Last week's exposé on the "friendly" leopard seal encountered by the Bolger family near Mystery Bay (Snoozing seal, page 30) prompted Michael Young of Mawson to send in this photo taken at Durras North while he was exploring the beach with friend Don Gardner on July 5, 2009.

"It was low tide when we found the seal and we planned to wait until high tide to see whether it would return to the sea. It was dusk and there was a chilly breeze blowing when the tide was high enough to reach the seal. But although the sea lapped around it, to our disappointment, it showed no inclination to take to the water."

The next morning, when Young and Gardner returned, they noticed a ranger (whom they'd tipped off the day before) erecting warning signs on a makeshift rope fence around the seal.

While the beachcombing duo left Durras without knowing the seal's fate, Young reports that they "like to think it did return safely to the sea". I hope so, too.


This week's featured rest stop is recommended by Ben Roberts, of Hawker, who regularly travels the Hume Highway to Melbourne to visit family with his wife, Romy, and their two dogs, Shadow and Ralph.

What: Dog on the Tuckerbox. Cafe, historic monument and dog-friendly parkland.

Where: Hume Highway just north of Gundagai.

Why: According to Roberts, it's a pilgrimage spot for all dogs or people who love dogs. "After nearly two hours on the road the boys always have a relieved look about them after a stop here. For humans, the cafe is pretty good, too – the best value salad sandwiches between Melbourne and Canberra."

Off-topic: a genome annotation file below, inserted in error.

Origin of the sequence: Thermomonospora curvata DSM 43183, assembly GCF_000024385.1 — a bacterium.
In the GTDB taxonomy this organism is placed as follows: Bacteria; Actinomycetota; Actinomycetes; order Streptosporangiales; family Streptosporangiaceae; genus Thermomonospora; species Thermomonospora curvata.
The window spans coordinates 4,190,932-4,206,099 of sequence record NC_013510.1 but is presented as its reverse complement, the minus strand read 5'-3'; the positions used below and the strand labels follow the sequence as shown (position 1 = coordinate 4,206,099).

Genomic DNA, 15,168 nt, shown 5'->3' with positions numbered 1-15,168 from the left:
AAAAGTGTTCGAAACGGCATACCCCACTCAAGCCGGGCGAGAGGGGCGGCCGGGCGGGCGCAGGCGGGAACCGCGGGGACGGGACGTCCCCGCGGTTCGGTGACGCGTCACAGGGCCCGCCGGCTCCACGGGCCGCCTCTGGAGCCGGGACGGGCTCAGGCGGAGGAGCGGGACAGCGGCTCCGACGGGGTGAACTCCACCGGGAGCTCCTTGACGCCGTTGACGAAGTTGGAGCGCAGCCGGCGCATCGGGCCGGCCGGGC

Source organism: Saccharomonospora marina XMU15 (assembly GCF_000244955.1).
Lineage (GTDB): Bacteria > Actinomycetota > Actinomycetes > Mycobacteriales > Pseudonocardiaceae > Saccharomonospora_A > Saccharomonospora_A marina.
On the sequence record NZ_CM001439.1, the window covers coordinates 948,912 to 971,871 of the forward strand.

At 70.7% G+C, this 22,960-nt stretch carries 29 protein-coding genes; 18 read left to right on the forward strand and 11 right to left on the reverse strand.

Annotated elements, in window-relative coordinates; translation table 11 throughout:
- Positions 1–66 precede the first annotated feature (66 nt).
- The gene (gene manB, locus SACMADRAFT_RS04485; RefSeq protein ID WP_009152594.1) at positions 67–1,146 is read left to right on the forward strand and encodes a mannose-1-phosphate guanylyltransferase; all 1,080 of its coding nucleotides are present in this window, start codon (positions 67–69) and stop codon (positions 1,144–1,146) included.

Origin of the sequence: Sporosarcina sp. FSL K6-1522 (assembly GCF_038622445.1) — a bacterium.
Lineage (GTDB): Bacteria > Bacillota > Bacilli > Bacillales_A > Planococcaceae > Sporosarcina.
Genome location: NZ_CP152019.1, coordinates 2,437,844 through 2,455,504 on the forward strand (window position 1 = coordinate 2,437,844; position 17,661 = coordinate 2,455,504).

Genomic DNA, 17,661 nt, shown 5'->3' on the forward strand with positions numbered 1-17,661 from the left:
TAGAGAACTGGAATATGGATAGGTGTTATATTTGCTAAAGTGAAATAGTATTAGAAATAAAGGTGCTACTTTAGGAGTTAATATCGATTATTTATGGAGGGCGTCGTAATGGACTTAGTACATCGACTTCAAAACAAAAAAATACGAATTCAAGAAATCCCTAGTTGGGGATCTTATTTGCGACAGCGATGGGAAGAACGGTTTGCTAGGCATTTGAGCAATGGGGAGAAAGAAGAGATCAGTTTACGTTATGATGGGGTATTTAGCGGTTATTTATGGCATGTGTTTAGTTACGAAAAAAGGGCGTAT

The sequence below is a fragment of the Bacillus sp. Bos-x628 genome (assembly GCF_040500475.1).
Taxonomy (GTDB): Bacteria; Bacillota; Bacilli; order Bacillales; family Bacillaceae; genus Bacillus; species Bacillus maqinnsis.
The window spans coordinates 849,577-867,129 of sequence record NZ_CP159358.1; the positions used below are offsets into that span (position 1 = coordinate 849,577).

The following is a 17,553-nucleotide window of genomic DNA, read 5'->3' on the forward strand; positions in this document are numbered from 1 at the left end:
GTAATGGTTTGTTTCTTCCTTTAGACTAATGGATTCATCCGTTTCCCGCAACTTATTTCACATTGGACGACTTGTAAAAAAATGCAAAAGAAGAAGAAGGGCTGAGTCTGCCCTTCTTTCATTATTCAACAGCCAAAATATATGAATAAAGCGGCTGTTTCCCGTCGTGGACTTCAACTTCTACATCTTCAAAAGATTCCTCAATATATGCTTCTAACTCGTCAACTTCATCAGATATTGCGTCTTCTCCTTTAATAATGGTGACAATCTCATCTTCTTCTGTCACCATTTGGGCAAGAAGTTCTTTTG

Tim's verdict: Having not stopped at this historic roadside attraction for several years, during the week I took the Yowie mobile for a spin down the Hume.

The cafe has a shady outdoor area under some old peppercorn trees and, although I travel sans-dogs, my two kids, aged two and five, enjoyed their run around the big, green areas as much as any hound would.

Did You Know? The Dog on the Tuckerbox monument is supposedly based on an incident that occurred to a teamster named Bill the Bullocky on the road to Gundagai in the 1850s. One day, while trying to drag his wagon out of a bog, one of his bullocks unfortunately broke the wagon's yoke. Bill gave up and decided to have his lunch. To top of his run of bad luck, he found his dog sitting (or some say worse . . .) on his tuckerbox. In 1932, Prime Minister Joseph Lyons opened the monument featuring the dog, which raises money for the local hospital via the collection of coins that travellers toss into the surrounding wishing well.

Have you got a favourite rest area? If so, I'd love to hear from you. To help break up your road trips this summer, I'll feature a different one each Saturday for the remainder of the school holidays.

This story Happy trails first appeared on The Sydney Morning Herald.